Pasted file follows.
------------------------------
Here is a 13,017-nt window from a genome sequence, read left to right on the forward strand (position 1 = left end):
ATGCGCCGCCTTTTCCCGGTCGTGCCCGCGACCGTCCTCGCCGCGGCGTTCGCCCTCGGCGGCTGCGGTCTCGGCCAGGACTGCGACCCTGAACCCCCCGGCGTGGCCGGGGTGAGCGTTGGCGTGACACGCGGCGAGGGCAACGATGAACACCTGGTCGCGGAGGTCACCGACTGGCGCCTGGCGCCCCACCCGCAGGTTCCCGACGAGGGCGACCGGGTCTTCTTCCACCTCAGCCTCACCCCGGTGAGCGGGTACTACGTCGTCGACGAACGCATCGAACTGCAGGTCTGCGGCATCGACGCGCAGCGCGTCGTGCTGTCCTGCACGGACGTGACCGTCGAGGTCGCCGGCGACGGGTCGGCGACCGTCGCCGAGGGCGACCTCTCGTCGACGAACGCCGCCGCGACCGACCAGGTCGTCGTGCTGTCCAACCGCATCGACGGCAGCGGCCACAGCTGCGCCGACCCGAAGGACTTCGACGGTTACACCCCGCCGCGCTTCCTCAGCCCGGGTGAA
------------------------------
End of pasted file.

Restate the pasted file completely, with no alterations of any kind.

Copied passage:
Here is a 13,017-nt window from a genome sequence, read left to right on the forward strand (position 1 = left end):
ATGCGCCGCCTTTTCCCGGTCGTGCCCGCGACCGTCCTCGCCGCGGCGTTCGCCCTCGGCGGCTGCGGTCTCGGCCAGGACTGCGACCCTGAACCCCCCGGCGTGGCCGGGGTGAGCGTTGGCGTGACACGCGGCGAGGGCAACGATGAACACCTGGTCGCGGAGGTCACCGACTGGCGCCTGGCGCCCCACCCGCAGGTTCCCGACGAGGGCGACCGGGTCTTCTTCCACCTCAGCCTCACCCCGGTGAGCGGGTACTACGTCGTCGACGAACGCATCGAACTGCAGGTCTGCGGCATCGACGCGCAGCGCGTCGTGCTGTCCTGCACGGACGTGACCGTCGAGGTCGCCGGCGACGGGTCGGCGACCGTCGCCGAGGGCGACCTCTCGTCGACGAACGCCGCCGCGACCGACCAGGTCGTCGTGCTGTCCAACCGCATCGACGGCAGCGGCCACAGCTGCGCCGACCCGAAGGACTTCGACGGTTACACCCCGCCGCGCTTCCTCAGCCCGGGTGAA